Note that the final summary is stored as a list of dictionaries
Start by unpacking the variables to extract only the values of the list of dictionaries. Store the values in a variable called
#Retrieve values from list of dictionaries in summarized_descriptionsmeta_descriptions = [summary[“summary_text”] for summary in summarized_descriptions]
The process of clearing the data will be iterative. For simplification, the steps required to complete each task are assigned to iterations of the same variable.
Initiate common data cleanup by instantiating a variable named
meta_descriptions_clean1 as an empty list.
#General data cleaningmeta_descriptions_clean1 = 
for each detail in
for description in meta_descriptions:
- Clear leading and trailing spaces
#Clean up leading and trailing spaces:description = description.strip()
- clear excessive spaces
#Clean up excessive spacesdescription = re.sub(‘ +’, ‘ ‘, description)
- Clear extra space between punctuation marks
#Clean up punctuation spacesdescription = description.replace(‘ .’, ‘.’)
- clear incomplete sentences
#Clean up incomplete sentencesif “.” in description and not description.endswith(“.”):
description = description.split(“.”)[:-1]
description = description
- Add the cleared details to
Manual and Auto Truncation
This script should follow the meta description for SEO best practices discussed earlier. All descriptions must be approximately 160 characters and only exceed that character limit if no other summary can be generated.
The purpose of this program is to output optimal truncation points for manual review, as well as auto-truncate meta descriptions wherever possible.
To enable this feature, full sentences must be present in all meta descriptions. Make sure a period is found at the end of each statement with the following command, storing the relevant values in a list called:
meta_descriptions_clean2 = #Add a period to all sentences (if missing)for description in meta_descriptions_clean1:
if not description.endswith(“.”):
description = description + “.”
Now that the meta descriptions are formatted correctly, define a function where the index of the desired punctuation character is identified. In this case, the desired punctuation mark is a period indicating the end of a sentence.
#Find the index of the punctuation character desireddef find_all(string, character):
index = string.find(character)
while index != -1:
index = string.find(character, index + 1)
To display viable truncation points for the user’s manual review of each detail, store the truncation point values in a list called
truncation_points, This list will store the character coordinates of the relevant description where a description can be split, such that the final 160 character limit is adhered to.
# Store truncation pointstruncation_points = character = “.”for description in meta_descriptions_clean2:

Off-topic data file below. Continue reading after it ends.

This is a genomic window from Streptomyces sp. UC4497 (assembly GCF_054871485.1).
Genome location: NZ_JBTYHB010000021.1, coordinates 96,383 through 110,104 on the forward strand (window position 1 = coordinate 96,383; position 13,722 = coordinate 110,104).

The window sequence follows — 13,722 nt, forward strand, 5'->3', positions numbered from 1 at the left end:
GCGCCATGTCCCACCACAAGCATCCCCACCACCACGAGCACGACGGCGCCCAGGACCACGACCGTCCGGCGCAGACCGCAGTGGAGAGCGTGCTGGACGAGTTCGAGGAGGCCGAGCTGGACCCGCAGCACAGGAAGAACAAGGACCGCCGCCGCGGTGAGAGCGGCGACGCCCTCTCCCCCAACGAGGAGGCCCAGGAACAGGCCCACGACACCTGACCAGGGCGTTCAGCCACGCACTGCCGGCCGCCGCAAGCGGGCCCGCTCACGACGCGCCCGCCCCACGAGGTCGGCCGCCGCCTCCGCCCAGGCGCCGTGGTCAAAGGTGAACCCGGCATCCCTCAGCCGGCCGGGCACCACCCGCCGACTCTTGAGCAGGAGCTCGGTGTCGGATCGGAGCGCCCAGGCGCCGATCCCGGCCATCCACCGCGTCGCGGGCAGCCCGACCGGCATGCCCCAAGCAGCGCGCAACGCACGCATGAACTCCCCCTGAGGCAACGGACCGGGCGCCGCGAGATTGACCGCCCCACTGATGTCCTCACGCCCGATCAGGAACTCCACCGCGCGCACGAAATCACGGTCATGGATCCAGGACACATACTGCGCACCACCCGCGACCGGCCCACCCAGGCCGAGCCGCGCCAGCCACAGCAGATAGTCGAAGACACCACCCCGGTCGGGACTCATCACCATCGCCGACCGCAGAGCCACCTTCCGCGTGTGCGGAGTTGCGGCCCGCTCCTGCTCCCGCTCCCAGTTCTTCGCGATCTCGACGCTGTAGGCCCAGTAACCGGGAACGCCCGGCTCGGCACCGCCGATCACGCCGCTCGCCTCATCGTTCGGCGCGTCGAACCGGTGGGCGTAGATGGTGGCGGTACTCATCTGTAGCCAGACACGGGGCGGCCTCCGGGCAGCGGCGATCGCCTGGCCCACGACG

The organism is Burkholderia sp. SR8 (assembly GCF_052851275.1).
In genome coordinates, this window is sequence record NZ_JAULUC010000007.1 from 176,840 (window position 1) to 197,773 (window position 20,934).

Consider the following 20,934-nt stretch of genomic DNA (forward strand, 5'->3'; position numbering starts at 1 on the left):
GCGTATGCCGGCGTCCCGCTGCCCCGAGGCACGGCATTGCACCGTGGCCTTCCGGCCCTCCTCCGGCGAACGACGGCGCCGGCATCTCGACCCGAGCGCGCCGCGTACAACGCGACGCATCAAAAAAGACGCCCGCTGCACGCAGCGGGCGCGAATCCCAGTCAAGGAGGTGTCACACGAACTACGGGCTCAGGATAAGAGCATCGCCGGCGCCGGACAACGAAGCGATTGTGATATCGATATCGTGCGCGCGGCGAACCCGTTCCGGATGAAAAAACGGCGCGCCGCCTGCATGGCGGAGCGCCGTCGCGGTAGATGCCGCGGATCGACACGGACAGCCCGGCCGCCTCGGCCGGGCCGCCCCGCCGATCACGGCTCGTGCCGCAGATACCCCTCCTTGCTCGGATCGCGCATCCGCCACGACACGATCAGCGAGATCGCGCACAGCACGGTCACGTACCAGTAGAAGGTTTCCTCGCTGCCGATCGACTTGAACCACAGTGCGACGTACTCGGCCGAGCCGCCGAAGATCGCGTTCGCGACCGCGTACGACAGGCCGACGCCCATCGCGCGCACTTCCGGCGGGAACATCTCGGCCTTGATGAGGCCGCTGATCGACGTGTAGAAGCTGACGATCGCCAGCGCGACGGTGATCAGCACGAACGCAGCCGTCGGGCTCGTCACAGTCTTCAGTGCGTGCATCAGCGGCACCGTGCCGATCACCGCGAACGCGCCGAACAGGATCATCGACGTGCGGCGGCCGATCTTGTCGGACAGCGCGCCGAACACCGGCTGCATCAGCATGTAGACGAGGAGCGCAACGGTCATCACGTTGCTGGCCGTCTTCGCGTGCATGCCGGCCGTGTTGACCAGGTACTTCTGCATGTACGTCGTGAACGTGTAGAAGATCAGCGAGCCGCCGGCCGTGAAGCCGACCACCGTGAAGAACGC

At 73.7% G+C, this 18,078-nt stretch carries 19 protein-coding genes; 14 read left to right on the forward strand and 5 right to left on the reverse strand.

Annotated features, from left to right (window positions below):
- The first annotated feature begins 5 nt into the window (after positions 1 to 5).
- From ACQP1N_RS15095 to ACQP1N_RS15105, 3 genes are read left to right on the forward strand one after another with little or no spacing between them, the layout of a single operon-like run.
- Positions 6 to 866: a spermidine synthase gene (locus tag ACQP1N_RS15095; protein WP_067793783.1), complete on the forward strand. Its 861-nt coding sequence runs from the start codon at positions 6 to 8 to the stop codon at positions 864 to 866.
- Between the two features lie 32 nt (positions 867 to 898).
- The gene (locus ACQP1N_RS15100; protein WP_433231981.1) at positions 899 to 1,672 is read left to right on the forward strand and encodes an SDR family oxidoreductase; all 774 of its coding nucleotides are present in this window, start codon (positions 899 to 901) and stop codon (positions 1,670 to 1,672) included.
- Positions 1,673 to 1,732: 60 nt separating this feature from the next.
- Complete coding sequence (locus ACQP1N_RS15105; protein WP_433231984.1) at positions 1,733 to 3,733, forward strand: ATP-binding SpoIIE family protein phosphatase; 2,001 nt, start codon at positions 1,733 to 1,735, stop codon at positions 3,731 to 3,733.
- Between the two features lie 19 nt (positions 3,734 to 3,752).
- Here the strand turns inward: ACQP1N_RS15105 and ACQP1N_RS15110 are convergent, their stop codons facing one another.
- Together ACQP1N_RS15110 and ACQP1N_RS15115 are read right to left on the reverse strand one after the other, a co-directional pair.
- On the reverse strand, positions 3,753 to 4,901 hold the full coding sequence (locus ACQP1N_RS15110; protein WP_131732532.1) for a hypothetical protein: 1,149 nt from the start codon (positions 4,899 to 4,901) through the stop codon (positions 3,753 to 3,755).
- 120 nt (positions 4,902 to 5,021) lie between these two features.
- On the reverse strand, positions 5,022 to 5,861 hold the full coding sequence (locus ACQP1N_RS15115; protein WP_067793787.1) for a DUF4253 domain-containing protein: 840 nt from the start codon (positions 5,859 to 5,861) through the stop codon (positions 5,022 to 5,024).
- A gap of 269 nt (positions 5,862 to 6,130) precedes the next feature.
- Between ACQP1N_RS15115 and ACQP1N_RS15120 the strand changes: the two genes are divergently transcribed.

indexes = list(find_all(description, character))
To auto-truncate the meta description, initialize a new list for the auto-truncated values
meta_descriptions_clean3, for each detail in
meta_descriptions_clean2, If the length of each description exceeds 160 characters, and more than 1 period is present in the description, truncate the description by the last sentence in the description. If truncation results in a description that doesn’t end in a period, reformat it correctly by adding punctuation marks. Otherwise, the length of the description does not exceed 160 characters, and simply add it to
# Auto truncatemeta_descriptions_clean3 = character = “.”for description in meta_descriptions_clean2:
if len(description) > 160 and description.count(character) > 1:
split = description.split(character)[:-2]
description = character.join(split)
if not description.endswith(“.”):
description = description + “.”
Next, verify the character count of both the non-truncated and auto-truncated meta descriptions.
#Verify length adherence for non-truncated descriptionslen_meta_descriptions = for description in meta_descriptions_clean2:
len_meta_descriptions.append(len(description))#Verify length adherence for auto-truncated descriptionstruncated_len_meta_descriptions = for description in meta_descriptions_clean3:
Finally, organize all the relevant variables into a pandas dataframe for easy viewing.
# Organize results into dataframedf = pd.DataFrame(‘link’: clean_links, ‘content’: content, ‘meta_descriptions’: meta_descriptions_clean2, ‘description_length’: len_meta_descriptions, ‘truncation_points’: truncation_points, ‘truncated_descriptions’: meta_descriptions_clean3, ‘truncated_length’: truncated_len_meta_descriptions)df
Congratulations, you have made it to the end! With this final data frame output, you can export the data to
.CSVOr use it to feed an API that will automatically update your website’s meta description.
It is strongly recommended that the meta description be reviewed even at a cursory glance. Even with considerable programmatic cleaning of the data, there are potential formatting errors or truncation that depend entirely on the mining of the URL.
As always, you can download the relevant project files my . Can be found in both .py and .ipynb formats GitHub repository,